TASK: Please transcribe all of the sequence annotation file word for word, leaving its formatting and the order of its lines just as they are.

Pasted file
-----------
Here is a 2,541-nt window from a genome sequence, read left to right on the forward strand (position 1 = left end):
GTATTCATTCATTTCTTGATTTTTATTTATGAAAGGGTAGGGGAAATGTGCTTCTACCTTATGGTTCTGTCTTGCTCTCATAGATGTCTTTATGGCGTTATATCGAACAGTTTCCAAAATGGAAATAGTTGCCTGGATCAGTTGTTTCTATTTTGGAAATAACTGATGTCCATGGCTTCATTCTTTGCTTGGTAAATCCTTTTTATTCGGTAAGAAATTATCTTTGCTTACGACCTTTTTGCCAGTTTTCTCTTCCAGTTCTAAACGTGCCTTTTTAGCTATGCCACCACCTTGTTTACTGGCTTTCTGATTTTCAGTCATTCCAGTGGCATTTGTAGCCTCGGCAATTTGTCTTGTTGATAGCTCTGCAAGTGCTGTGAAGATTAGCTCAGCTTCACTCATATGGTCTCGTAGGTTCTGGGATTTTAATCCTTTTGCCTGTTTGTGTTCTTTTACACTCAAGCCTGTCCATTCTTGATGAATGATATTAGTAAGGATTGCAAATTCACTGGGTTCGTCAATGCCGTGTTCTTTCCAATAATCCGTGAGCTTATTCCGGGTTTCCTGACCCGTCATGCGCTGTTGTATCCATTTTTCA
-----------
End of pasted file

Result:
Here is a 2,541-nt window from a genome sequence, read left to right on the forward strand (position 1 = left end):
GTATTCATTCATTTCTTGATTTTTATTTATGAAAGGGTAGGGGAAATGTGCTTCTACCTTATGGTTCTGTCTTGCTCTCATAGATGTCTTTATGGCGTTATATCGAACAGTTTCCAAAATGGAAATAGTTGCCTGGATCAGTTGTTTCTATTTTGGAAATAACTGATGTCCATGGCTTCATTCTTTGCTTGGTAAATCCTTTTTATTCGGTAAGAAATTATCTTTGCTTACGACCTTTTTGCCAGTTTTCTCTTCCAGTTCTAAACGTGCCTTTTTAGCTATGCCACCACCTTGTTTACTGGCTTTCTGATTTTCAGTCATTCCAGTGGCATTTGTAGCCTCGGCAATTTGTCTTGTTGATAGCTCTGCAAGTGCTGTGAAGATTAGCTCAGCTTCACTCATATGGTCTCGTAGGTTCTGGGATTTTAATCCTTTTGCCTGTTTGTGTTCTTTTACACTCAAGCCTGTCCATTCTTGATGAATGATATTAGTAAGGATTGCAAATTCACTGGGTTCGTCAATGCCGTGTTCTTTCCAATAATCCGTGAGCTTATTCCGGGTTTCCTGACCCGTCATGCGCTGTTGTATCCATTTTTCA